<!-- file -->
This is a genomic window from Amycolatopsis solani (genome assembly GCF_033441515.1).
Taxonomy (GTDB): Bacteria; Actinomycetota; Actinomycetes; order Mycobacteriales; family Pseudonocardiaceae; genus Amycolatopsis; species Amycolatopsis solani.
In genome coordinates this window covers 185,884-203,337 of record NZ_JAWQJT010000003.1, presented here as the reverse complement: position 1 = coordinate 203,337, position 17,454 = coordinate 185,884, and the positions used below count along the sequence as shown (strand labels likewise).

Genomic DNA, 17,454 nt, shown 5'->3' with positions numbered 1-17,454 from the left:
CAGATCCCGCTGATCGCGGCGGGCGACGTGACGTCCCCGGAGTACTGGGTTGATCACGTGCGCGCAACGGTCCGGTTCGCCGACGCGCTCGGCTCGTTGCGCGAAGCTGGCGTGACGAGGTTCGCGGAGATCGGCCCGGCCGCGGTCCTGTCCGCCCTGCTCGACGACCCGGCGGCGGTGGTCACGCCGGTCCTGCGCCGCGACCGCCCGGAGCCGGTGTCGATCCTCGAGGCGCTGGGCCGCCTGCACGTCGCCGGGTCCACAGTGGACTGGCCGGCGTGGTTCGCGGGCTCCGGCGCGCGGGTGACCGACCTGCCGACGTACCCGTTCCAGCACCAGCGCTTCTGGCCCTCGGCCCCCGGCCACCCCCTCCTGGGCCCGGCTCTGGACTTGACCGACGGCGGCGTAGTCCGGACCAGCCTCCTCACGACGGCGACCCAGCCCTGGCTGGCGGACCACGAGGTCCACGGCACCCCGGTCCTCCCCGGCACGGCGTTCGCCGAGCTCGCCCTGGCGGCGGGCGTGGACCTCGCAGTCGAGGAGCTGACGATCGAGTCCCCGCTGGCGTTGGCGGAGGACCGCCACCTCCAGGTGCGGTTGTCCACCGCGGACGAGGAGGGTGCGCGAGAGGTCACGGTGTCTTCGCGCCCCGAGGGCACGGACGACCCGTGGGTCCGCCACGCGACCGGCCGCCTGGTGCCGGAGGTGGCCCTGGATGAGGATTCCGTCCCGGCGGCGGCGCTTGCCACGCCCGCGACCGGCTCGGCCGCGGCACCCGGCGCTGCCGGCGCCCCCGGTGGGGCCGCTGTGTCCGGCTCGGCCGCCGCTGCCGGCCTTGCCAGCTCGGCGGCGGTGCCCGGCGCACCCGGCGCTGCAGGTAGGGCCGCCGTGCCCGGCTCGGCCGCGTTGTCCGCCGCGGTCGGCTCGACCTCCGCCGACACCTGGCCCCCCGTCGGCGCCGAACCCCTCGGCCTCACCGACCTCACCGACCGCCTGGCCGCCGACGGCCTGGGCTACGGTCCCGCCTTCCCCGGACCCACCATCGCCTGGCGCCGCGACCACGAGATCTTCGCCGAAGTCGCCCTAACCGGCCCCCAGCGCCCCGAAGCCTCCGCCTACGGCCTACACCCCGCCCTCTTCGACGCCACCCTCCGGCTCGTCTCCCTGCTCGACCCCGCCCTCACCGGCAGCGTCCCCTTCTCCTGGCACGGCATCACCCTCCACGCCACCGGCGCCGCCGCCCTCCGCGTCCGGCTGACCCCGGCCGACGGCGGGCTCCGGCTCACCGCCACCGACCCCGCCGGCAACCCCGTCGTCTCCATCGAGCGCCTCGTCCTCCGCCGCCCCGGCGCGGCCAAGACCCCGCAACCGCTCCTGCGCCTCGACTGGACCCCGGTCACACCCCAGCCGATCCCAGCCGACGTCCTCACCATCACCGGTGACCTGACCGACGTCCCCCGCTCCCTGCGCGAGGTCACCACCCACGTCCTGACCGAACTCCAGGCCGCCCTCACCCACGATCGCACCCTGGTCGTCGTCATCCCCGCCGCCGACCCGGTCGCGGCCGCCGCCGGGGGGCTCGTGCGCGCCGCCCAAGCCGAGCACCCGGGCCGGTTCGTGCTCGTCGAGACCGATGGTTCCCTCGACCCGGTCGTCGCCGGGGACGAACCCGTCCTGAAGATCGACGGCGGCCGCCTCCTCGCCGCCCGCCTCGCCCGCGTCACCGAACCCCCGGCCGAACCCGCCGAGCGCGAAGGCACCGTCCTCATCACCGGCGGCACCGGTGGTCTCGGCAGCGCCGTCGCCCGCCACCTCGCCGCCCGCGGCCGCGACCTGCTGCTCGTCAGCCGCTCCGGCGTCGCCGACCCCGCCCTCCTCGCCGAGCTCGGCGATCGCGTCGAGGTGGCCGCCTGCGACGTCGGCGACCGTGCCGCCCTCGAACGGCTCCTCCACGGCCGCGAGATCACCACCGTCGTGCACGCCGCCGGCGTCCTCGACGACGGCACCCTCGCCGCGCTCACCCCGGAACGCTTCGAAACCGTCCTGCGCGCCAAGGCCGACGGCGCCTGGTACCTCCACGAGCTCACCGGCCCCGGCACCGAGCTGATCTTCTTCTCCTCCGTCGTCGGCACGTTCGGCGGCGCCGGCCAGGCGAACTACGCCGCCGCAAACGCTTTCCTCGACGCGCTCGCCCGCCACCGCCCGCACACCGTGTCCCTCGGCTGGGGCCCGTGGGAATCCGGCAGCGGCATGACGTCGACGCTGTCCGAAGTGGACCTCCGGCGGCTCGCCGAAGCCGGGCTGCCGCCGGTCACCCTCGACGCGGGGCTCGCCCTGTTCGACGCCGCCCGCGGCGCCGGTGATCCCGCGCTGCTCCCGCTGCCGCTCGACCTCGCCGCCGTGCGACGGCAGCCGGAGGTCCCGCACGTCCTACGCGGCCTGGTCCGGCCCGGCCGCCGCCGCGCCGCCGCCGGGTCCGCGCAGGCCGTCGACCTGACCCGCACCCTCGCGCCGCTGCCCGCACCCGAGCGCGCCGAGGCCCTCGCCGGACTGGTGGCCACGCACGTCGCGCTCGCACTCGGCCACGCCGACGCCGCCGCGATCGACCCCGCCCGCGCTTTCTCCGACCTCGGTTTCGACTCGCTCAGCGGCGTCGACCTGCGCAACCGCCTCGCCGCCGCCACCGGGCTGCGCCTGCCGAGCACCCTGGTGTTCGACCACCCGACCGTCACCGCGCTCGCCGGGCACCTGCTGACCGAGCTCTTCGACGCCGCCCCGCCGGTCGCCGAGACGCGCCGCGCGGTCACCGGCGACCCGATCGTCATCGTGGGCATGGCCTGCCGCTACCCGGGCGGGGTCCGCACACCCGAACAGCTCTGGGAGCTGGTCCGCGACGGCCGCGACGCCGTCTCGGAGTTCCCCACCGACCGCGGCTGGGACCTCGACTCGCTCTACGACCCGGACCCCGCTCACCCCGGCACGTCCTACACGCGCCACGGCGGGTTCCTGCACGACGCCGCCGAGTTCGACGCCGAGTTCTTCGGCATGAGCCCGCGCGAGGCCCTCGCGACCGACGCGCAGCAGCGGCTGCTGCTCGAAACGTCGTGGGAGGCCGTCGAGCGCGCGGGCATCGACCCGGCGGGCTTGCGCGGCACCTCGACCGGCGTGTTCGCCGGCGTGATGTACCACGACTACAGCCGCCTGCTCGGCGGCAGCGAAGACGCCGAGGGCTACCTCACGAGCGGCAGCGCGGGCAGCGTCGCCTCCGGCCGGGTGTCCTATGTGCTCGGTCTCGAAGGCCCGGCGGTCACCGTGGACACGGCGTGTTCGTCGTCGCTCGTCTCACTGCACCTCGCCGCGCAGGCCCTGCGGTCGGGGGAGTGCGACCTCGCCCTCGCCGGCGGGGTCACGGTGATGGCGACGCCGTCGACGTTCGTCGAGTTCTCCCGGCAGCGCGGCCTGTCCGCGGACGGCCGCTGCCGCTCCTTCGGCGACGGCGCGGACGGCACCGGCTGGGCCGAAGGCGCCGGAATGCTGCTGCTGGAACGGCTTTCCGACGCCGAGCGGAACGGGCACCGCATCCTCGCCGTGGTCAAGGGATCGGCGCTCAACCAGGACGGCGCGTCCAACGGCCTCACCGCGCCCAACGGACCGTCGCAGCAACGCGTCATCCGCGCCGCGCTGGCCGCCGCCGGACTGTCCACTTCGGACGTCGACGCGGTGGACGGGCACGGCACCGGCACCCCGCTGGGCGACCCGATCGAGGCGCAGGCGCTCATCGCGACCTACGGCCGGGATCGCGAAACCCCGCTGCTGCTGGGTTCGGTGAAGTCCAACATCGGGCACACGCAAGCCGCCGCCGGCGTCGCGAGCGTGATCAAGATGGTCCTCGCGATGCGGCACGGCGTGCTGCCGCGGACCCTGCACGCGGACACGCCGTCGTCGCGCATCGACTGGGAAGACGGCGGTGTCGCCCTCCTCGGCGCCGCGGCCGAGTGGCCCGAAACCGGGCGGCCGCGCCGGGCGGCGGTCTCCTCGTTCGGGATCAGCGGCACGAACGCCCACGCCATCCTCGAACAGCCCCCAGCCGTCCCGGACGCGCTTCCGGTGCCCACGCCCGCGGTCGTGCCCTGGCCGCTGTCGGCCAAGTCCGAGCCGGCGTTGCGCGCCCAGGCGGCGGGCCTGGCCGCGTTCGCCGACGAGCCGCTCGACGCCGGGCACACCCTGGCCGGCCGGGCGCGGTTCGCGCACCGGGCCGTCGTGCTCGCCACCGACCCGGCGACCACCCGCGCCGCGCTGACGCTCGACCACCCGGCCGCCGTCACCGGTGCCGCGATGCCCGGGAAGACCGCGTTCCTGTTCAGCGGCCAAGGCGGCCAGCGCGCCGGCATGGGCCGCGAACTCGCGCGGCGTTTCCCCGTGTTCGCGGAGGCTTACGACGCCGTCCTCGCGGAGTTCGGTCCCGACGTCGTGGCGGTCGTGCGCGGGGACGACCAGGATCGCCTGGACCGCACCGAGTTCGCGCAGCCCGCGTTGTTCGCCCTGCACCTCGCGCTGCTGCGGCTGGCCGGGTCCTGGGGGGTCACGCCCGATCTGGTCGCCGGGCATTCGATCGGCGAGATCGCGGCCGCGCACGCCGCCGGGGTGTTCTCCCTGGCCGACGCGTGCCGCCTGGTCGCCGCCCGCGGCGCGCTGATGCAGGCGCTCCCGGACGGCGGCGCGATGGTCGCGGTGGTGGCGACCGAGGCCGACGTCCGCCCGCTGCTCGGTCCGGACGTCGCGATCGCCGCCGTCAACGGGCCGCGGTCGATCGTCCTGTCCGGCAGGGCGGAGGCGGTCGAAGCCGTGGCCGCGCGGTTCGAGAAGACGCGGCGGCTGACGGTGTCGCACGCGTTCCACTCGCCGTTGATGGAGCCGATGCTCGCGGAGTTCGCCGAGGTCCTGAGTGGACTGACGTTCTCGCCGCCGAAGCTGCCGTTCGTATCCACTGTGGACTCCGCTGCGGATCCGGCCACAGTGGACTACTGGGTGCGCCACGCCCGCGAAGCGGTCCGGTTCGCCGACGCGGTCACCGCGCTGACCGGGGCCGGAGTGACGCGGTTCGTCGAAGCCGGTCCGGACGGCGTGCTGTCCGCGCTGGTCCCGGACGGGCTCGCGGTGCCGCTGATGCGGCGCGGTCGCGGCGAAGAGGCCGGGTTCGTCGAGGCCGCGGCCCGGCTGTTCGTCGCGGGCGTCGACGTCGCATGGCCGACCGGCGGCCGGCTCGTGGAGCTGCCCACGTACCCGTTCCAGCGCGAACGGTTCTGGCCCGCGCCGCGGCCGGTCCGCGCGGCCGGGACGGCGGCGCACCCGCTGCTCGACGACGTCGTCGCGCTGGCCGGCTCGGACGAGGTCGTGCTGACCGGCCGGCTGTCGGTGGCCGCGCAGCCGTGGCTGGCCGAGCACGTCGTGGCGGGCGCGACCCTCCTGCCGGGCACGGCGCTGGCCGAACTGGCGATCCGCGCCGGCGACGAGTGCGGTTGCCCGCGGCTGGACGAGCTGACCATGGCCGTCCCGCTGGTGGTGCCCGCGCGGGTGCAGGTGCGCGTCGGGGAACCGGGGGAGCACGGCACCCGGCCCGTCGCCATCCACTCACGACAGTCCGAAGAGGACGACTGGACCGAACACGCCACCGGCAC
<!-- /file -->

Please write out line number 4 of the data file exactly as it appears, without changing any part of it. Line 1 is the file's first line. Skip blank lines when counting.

Genomic DNA, 17,454 nt, shown 5'->3' with positions numbered 1-17,454 from the left: